On an individual basis, each set of photographs means something different to each participant. The universal theme is one of an historical document they can refer to as their lives progress, or a record of an interesting collaboration that enabled them to capture and record a time of their life they would not have the means or the inclination to do for themselves. I tried to install this as a start point, but individuals were free to take their photographs beyond this point into something personal. Each person is presenting themselves in locations that show who they are in a context- in areas they are comfortable, or places they enjoy at this time in their lives. I tried to make each participant aware of the various levels to the project. This usually resulted in some self insight as to who they are, and how they see themselves, and how they can present themselves in the context of the project, with an understanding that many people will see their pictures. The photograph, on this level, acts as evidence, for them, and for the viewer of such work.
In a broader sense, the completed work offers the opportunity for comparisons to be made. This can take the form of comparisons based on the number of ways we as humans seem to classify each other. Those who classify others in terms of difference, will look at the differences in the sets of photographs, those who classify others in terms of similarities will find those similarities through the photographs.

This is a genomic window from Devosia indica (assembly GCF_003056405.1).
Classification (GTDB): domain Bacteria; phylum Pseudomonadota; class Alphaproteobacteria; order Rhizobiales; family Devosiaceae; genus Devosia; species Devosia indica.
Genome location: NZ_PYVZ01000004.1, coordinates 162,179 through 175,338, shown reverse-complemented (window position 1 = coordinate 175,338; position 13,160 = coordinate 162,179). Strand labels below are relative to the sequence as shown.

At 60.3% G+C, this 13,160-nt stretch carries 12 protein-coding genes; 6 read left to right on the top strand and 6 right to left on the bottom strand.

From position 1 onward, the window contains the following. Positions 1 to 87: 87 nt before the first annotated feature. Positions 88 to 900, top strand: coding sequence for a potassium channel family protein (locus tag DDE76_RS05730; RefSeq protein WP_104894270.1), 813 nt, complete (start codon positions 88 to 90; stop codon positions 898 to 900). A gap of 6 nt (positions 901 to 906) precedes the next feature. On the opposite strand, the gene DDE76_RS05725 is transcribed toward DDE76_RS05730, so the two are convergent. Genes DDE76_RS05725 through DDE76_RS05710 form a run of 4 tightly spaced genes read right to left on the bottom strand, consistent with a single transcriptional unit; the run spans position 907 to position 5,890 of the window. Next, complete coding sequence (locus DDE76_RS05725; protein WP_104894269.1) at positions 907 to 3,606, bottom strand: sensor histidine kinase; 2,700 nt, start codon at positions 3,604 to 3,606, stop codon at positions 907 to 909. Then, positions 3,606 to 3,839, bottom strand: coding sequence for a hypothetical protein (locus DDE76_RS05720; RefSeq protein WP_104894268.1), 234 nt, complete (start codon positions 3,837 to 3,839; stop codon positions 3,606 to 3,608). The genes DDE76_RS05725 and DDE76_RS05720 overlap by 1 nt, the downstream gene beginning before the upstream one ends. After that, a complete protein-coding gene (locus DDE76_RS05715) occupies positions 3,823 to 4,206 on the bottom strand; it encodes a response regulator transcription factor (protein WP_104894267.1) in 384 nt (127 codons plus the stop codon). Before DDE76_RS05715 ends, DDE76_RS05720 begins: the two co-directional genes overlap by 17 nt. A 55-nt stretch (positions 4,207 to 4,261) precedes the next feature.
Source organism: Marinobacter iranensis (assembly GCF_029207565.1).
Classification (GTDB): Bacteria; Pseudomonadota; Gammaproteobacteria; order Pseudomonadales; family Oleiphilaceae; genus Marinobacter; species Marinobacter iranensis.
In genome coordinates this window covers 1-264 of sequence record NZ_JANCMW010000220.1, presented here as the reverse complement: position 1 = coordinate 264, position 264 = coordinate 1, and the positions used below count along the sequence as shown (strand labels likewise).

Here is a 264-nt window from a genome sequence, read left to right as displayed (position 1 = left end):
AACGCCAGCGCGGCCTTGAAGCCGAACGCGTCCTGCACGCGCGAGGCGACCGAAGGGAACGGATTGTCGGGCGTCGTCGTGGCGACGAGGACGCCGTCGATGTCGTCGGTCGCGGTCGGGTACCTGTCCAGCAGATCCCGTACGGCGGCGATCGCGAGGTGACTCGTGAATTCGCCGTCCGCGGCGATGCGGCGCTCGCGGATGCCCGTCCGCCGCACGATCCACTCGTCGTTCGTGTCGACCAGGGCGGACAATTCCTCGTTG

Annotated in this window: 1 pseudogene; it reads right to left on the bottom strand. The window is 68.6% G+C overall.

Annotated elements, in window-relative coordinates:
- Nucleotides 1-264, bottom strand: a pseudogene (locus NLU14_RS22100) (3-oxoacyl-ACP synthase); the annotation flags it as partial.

It is an important part of the work that the photographs are presented without added text narrative or captions. Only an introduction to the work as a whole is provided, not individual information about each photograph or person, only names. In this way, narrative is encouraged, but is based on information supplied in the photographs in purely visual terms. Here we see the importance of the colour photographs, as these are a way of guiding the viewer into looking at the one individual’s set as a whole, rather than each portrait as an individual photograph expressing one idea.